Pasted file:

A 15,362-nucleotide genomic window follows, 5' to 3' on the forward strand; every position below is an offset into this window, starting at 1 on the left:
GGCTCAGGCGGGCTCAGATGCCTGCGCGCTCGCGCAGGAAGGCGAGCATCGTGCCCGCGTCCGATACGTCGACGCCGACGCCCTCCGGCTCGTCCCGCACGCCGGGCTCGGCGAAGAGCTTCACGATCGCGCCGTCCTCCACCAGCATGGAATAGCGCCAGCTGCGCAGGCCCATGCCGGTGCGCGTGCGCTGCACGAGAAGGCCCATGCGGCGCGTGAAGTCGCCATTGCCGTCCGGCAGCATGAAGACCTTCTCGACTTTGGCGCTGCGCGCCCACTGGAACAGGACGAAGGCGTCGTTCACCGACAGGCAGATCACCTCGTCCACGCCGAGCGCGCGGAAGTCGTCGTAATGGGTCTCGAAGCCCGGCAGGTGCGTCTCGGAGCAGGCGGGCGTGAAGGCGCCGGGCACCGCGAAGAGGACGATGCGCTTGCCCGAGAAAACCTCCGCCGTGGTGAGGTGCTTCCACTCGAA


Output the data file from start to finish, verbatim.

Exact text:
A 15,362-nucleotide genomic window follows, 5' to 3' on the forward strand; every position below is an offset into this window, starting at 1 on the left:
GGCTCAGGCGGGCTCAGATGCCTGCGCGCTCGCGCAGGAAGGCGAGCATCGTGCCCGCGTCCGATACGTCGACGCCGACGCCCTCCGGCTCGTCCCGCACGCCGGGCTCGGCGAAGAGCTTCACGATCGCGCCGTCCTCCACCAGCATGGAATAGCGCCAGCTGCGCAGGCCCATGCCGGTGCGCGTGCGCTGCACGAGAAGGCCCATGCGGCGCGTGAAGTCGCCATTGCCGTCCGGCAGCATGAAGACCTTCTCGACTTTGGCGCTGCGCGCCCACTGGAACAGGACGAAGGCGTCGTTCACCGACAGGCAGATCACCTCGTCCACGCCGAGCGCGCGGAAGTCGTCGTAATGGGTCTCGAAGCCCGGCAGGTGCGTCTCGGAGCAGGCGGGCGTGAAGGCGCCGGGCACCGCGAAGAGGACGATGCGCTTGCCCGAGAAAACCTCCGCCGTGGTGAGGTGCTTCCACTCGAA